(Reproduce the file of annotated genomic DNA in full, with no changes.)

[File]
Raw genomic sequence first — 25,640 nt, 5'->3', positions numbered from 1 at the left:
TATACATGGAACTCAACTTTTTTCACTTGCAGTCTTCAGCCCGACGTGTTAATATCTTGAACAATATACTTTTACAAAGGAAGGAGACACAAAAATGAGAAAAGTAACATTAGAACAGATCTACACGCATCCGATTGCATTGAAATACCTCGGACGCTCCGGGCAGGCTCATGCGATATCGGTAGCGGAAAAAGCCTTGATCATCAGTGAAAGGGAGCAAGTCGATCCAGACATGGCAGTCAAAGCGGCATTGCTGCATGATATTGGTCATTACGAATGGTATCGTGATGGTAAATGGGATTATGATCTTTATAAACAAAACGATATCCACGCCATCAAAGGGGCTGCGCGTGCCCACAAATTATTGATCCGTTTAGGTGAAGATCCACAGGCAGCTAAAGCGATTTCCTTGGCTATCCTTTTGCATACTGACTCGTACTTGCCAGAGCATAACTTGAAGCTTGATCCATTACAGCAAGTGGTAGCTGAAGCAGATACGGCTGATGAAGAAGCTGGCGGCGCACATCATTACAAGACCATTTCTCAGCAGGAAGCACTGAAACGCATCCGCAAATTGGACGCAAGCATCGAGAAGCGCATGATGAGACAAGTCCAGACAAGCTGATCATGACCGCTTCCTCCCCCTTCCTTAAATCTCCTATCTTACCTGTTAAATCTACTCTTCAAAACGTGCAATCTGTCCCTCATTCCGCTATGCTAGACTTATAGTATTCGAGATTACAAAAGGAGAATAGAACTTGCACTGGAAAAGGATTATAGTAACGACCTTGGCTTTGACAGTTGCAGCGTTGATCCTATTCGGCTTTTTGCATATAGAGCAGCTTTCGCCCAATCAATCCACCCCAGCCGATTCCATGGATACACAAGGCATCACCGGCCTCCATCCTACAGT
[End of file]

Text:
Raw genomic sequence first — 25,640 nt, 5'->3', positions numbered from 1 at the left:
TATACATGGAACTCAACTTTTTTCACTTGCAGTCTTCAGCCCGACGTGTTAATATCTTGAACAATATACTTTTACAAAGGAAGGAGACACAAAAATGAGAAAAGTAACATTAGAACAGATCTACACGCATCCGATTGCATTGAAATACCTCGGACGCTCCGGGCAGGCTCATGCGATATCGGTAGCGGAAAAAGCCTTGATCATCAGTGAAAGGGAGCAAGTCGATCCAGACATGGCAGTCAAAGCGGCATTGCTGCATGATATTGGTCATTACGAATGGTATCGTGATGGTAAATGGGATTATGATCTTTATAAACAAAACGATATCCACGCCATCAAAGGGGCTGCGCGTGCCCACAAATTATTGATCCGTTTAGGTGAAGATCCACAGGCAGCTAAAGCGATTTCCTTGGCTATCCTTTTGCATACTGACTCGTACTTGCCAGAGCATAACTTGAAGCTTGATCCATTACAGCAAGTGGTAGCTGAAGCAGATACGGCTGATGAAGAAGCTGGCGGCGCACATCATTACAAGACCATTTCTCAGCAGGAAGCACTGAAACGCATCCGCAAATTGGACGCAAGCATCGAGAAGCGCATGATGAGACAAGTCCAGACAAGCTGATCATGACCGCTTCCTCCCCCTTCCTTAAATCTCCTATCTTACCTGTTAAATCTACTCTTCAAAACGTGCAATCTGTCCCTCATTCCGCTATGCTAGACTTATAGTATTCGAGATTACAAAAGGAGAATAGAACTTGCACTGGAAAAGGATTATAGTAACGACCTTGGCTTTGACAGTTGCAGCGTTGATCCTATTCGGCTTTTTGCATATAGAGCAGCTTTCGCCCAATCAATCCACCCCAGCCGATTCCATGGATACACAAGGCATCACCGGCCTCCATCCTACAGT